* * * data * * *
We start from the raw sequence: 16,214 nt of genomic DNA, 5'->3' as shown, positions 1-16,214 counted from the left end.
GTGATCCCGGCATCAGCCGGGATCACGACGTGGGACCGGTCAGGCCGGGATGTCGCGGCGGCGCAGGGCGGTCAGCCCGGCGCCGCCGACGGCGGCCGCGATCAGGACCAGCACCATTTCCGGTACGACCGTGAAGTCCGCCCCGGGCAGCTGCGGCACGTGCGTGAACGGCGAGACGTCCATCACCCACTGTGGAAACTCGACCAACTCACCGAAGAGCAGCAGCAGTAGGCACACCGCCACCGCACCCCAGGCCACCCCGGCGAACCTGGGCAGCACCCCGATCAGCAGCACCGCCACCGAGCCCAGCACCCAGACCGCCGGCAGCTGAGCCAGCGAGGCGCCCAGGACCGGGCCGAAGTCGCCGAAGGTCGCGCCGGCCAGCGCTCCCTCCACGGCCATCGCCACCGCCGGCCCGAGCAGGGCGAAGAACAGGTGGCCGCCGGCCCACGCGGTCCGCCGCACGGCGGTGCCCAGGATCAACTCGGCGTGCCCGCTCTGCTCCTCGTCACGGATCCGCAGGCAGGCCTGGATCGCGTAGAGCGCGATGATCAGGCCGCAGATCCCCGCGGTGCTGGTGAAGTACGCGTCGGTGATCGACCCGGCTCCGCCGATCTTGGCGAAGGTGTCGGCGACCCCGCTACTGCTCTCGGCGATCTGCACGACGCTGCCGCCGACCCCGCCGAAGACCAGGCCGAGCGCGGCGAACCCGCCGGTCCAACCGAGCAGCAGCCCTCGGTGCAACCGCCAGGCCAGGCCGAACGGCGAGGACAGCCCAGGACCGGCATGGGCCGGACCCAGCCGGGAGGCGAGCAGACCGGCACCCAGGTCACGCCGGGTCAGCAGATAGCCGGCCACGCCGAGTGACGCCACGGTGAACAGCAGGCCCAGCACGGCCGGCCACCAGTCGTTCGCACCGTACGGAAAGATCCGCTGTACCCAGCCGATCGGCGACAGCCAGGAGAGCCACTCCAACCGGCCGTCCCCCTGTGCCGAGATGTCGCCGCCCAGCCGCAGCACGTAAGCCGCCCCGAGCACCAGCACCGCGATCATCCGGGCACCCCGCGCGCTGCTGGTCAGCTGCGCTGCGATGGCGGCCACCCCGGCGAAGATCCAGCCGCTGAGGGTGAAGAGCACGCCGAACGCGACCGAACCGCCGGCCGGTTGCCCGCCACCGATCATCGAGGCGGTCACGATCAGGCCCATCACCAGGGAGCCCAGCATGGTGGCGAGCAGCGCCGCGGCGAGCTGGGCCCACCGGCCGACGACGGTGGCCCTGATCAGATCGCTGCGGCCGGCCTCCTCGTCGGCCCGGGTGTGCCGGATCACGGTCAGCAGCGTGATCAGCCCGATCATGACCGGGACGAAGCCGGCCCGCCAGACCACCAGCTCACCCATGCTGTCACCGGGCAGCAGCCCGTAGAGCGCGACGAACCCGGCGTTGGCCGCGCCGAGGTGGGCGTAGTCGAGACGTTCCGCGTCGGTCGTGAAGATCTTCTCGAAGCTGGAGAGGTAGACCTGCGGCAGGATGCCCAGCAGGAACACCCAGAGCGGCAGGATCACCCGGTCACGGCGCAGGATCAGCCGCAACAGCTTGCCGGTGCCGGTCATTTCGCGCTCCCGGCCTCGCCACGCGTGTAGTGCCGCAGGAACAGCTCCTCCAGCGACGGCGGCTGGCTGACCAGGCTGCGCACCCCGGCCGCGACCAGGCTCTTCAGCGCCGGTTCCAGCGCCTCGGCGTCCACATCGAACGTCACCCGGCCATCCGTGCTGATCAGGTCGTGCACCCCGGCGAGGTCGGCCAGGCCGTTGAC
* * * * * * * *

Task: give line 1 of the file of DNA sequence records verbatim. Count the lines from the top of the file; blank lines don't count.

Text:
We start from the raw sequence: 16,214 nt of genomic DNA, 5'->3' as shown, positions 1-16,214 counted from the left end.